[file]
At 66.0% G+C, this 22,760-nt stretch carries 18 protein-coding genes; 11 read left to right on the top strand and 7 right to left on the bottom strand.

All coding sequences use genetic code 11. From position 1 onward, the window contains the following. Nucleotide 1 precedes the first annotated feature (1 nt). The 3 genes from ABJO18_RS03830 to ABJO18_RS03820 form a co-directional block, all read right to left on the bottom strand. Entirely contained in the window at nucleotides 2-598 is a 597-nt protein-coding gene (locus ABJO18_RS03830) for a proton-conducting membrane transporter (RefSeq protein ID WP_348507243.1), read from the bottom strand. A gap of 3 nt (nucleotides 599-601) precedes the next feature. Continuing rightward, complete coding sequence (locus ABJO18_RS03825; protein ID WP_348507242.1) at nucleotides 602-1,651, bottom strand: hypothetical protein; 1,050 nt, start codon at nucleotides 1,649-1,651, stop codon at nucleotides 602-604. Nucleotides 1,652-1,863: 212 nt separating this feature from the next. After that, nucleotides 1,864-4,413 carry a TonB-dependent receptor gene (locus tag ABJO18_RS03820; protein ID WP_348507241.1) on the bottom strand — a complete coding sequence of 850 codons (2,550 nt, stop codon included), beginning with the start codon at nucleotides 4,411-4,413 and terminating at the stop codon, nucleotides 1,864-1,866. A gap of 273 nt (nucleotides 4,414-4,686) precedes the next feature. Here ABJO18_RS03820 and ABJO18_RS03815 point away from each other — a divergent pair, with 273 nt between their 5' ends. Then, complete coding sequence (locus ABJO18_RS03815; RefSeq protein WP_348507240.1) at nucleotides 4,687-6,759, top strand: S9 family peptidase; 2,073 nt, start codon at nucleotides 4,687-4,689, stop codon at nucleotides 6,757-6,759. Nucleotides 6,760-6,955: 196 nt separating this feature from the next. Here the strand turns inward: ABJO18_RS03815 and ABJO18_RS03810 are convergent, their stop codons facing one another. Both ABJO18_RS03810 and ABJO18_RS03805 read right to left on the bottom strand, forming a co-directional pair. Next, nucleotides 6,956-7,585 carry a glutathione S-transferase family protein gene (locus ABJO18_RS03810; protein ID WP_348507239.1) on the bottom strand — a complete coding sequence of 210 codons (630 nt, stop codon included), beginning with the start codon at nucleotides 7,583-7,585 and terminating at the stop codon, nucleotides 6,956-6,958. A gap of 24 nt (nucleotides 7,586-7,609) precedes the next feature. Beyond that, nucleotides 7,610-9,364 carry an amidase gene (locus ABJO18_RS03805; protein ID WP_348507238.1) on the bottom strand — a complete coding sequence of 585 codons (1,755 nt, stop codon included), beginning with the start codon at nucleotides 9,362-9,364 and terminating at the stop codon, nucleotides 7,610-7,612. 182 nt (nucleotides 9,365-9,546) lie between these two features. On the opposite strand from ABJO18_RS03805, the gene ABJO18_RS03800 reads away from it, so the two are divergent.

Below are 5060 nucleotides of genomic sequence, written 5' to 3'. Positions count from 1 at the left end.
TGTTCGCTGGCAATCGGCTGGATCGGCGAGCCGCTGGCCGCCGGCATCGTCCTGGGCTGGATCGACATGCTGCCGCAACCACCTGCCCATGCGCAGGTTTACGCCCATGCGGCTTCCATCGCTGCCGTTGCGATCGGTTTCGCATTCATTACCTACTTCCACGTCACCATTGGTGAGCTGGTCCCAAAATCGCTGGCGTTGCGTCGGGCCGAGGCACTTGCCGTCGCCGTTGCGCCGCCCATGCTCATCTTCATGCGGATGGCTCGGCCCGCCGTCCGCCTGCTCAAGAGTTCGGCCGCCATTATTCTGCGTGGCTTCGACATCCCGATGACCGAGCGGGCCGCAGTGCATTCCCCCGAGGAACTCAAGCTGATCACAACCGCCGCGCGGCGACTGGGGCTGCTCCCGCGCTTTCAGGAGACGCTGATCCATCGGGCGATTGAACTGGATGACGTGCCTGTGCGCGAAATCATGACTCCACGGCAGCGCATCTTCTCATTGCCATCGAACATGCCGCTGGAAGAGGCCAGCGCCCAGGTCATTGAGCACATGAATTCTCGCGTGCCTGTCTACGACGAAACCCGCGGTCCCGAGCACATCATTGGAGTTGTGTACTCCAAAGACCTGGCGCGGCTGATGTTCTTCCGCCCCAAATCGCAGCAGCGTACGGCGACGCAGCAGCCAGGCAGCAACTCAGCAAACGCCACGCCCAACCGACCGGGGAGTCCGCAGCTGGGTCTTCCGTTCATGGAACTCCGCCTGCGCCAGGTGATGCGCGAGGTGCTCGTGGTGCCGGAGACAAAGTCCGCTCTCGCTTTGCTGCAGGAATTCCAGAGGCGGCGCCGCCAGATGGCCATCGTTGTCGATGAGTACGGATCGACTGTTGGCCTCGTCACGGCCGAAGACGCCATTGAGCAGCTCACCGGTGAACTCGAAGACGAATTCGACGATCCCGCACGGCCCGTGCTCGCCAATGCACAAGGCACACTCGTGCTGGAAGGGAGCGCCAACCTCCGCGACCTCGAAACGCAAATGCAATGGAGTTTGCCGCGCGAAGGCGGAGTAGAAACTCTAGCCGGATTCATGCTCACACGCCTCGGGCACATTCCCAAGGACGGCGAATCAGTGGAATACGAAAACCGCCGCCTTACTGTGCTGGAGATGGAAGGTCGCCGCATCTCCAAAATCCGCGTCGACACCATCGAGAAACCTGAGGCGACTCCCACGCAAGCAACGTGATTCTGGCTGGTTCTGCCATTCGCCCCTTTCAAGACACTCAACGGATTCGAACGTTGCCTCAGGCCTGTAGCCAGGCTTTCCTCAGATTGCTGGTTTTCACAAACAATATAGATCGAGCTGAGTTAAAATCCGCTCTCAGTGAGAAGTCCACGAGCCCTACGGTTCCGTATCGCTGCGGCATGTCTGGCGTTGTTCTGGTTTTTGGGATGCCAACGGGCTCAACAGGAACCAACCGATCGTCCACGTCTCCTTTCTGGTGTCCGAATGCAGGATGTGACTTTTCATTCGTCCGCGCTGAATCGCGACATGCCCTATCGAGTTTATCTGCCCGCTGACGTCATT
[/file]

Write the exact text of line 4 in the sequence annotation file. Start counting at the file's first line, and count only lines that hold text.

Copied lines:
TGTTCGCTGGCAATCGGCTGGATCGGCGAGCCGCTGGCCGCCGGCATCGTCCTGGGCTGGATCGACATGCTGCCGCAACCACCTGCCCATGCGCAGGTTTACGCCCATGCGGCTTCCATCGCTGCCGTTGCGATCGGTTTCGCATTCATTACCTACTTCCACGTCACCATTGGTGAGCTGGTCCCAAAATCGCTGGCGTTGCGTCGGGCCGAGGCACTTGCCGTCGCCGTTGCGCCGCCCATGCTCATCTTCATGCGGATGGCTCGGCCCGCCGTCCGCCTGCTCAAGAGTTCGGCCGCCATTATTCTGCGTGGCTTCGACATCCCGATGACCGAGCGGGCCGCAGTGCATTCCCCCGAGGAACTCAAGCTGATCACAACCGCCGCGCGGCGACTGGGGCTGCTCCCGCGCTTTCAGGAGACGCTGATCCATCGGGCGATTGAACTGGATGACGTGCCTGTGCGCGAAATCATGACTCCACGGCAGCGCATCTTCTCATTGCCATCGAACATGCCGCTGGAAGAGGCCAGCGCCCAGGTCATTGAGCACATGAATTCTCGCGTGCCTGTCTACGACGAAACCCGCGGTCCCGAGCACATCATTGGAGTTGTGTACTCCAAAGACCTGGCGCGGCTGATGTTCTTCCGCCCCAAATCGCAGCAGCGTACGGCGACGCAGCAGCCAGGCAGCAACTCAGCAAACGCCACGCCCAACCGACCGGGGAGTCCGCAGCTGGGTCTTCCGTTCATGGAACTCCGCCTGCGCCAGGTGATGCGCGAGGTGCTCGTGGTGCCGGAGACAAAGTCCGCTCTCGCTTTGCTGCAGGAATTCCAGAGGCGGCGCCGCCAGATGGCCATCGTTGTCGATGAGTACGGATCGACTGTTGGCCTCGTCACGGCCGAAGACGCCATTGAGCAGCTCACCGGTGAACTCGAAGACGAATTCGACGATCCCGCACGGCCCGTGCTCGCCAATGCACAAGGCACACTCGTGCTGGAAGGGAGCGCCAACCTCCGCGACCTCGAAACGCAAATGCAATGGAGTTTGCCGCGCGAAGGCGGAGTAGAAACTCTAGCCGGATTCATGCTCACACGCCTCGGGCACATTCCCAAGGACGGCGAATCAGTGGAATACGAAAACCGCCGCCTTACTGTGCTGGAGATGGAAGGTCGCCGCATCTCCAAAATCCGCGTCGACACCATCGAGAAACCTGAGGCGACTCCCACGCAAGCAACGTGATTCTGGCTGGTTCTGCCATTCGCCCCTTTCAAGACACTCAACGGATTCGAACGTTGCCTCAGGCCTGTAGCCAGGCTTTCCTCAGATTGCTGGTTTTCACAAACAATATAGATCGAGCTGAGTTAAAATCCGCTCTCAGTGAGAAGTCCACGAGCCCTACGGTTCCGTATCGCTGCGGCATGTCTGGCGTTGTTCTGGTTTTTGGGATGCCAACGGGCTCAACAGGAACCAACCGATCGTCCACGTCTCCTTTCTGGTGTCCGAATGCAGGATGTGACTTTTCATTCGTCCGCGCTGAATCGCGACATGCCCTATCGAGTTTATCTGCCCGCTGACGTCATT